A Class I recall is an emergency situation involving removal from the market of a product in which the consequences are immediate or long-range, life threatening, and involve a direct cause-effect relationship. Class I recalls can, if necessary, require retrieval of the recalled article from consumers (users). The pattern of distribution of prescription drugs to consumers is different from that of other articles. Retrieval of drugs when in the possession of consumers must take into consideration the doctor/patient relationship.
When there is a Class I recall of a prescription drug, retail level consignees (retail, hospital, nursing home pharmacists) will be required to review their prescription files for the appropriate time period consistent with the period of distribution of the drug, in order to identify all customers to whom the recalled drug was dispensed. The pharmacist must notify those customers' physicians of the specific problem, and keep a record of the physician notifications. The physician will be responsible for deciding whether his patients are to be contacted.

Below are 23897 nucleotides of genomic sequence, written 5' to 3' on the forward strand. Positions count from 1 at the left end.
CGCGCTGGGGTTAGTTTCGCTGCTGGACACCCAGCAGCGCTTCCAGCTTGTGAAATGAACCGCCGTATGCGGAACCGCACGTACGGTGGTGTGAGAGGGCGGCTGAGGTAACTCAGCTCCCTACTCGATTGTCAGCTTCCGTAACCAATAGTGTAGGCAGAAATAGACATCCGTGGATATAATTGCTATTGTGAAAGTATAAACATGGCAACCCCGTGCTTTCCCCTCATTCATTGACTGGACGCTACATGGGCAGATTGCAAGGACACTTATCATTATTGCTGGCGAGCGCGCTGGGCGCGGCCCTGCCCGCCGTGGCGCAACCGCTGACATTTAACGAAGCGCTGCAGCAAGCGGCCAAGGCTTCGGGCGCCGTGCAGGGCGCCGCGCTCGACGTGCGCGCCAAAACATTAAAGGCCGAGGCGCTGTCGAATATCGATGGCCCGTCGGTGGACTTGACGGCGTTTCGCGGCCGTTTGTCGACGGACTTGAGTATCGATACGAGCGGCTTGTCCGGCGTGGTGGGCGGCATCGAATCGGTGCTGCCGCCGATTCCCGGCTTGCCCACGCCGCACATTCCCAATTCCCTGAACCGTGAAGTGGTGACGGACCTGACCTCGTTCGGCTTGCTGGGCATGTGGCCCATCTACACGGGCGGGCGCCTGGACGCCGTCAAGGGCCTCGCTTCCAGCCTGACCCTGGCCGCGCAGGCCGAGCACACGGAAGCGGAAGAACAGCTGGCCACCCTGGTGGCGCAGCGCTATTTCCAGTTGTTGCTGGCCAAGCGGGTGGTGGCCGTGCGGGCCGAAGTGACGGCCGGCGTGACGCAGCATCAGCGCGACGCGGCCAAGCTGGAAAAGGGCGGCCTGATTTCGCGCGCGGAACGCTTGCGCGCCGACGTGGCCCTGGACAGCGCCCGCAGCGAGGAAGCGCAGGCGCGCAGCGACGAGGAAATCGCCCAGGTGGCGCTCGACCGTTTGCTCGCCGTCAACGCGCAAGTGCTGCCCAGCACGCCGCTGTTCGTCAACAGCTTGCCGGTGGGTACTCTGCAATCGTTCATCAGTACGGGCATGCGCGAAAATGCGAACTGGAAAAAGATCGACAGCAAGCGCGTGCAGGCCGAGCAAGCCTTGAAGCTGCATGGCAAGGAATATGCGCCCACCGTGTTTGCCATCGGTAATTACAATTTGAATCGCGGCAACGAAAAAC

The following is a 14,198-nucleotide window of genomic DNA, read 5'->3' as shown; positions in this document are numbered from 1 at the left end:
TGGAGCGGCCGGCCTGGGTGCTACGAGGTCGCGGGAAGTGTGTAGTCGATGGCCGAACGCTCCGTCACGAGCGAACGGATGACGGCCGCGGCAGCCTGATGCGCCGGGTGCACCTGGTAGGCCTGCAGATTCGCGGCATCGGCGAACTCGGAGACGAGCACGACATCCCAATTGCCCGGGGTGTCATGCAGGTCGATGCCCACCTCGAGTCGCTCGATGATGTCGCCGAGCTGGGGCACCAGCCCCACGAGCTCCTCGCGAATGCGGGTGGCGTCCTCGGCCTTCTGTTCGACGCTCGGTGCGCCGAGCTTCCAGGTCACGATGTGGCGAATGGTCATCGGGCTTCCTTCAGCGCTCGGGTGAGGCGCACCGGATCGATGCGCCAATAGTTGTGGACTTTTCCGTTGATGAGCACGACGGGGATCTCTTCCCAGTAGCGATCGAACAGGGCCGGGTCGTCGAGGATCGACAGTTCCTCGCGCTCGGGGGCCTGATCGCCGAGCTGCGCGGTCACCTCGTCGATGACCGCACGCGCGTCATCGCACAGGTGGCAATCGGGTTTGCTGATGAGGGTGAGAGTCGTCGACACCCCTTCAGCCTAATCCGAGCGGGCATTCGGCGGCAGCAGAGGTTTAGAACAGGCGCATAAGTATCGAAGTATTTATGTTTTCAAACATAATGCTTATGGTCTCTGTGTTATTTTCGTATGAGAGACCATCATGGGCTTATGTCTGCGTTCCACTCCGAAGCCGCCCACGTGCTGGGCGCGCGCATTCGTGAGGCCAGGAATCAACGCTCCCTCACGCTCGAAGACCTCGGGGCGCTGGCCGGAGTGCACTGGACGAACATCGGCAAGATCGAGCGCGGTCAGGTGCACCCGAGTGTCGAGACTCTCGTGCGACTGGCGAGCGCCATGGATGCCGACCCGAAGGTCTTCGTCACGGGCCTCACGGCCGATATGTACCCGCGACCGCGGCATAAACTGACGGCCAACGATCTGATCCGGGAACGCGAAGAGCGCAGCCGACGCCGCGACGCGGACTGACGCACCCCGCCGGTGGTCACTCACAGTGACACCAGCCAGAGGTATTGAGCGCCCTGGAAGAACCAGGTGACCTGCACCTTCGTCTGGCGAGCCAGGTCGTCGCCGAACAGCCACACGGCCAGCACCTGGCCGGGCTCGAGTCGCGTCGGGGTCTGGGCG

If the pharmacist cannot distinguish in his prescription records between those customers to whom the lot(s) of recalled drug was dispensed, and those who received the same drug from a lot not under recall, or from a different manufacturer, then the pharmacist, as a precautionary measure, must notify the physicians of all customers who received the drug.
If retail level consignees (pharmacists, hospitals, dispensing physicians) cannot identify persons to whom a drug under Class I recall was dispensed, there must be a warning issued by FDA to the general public.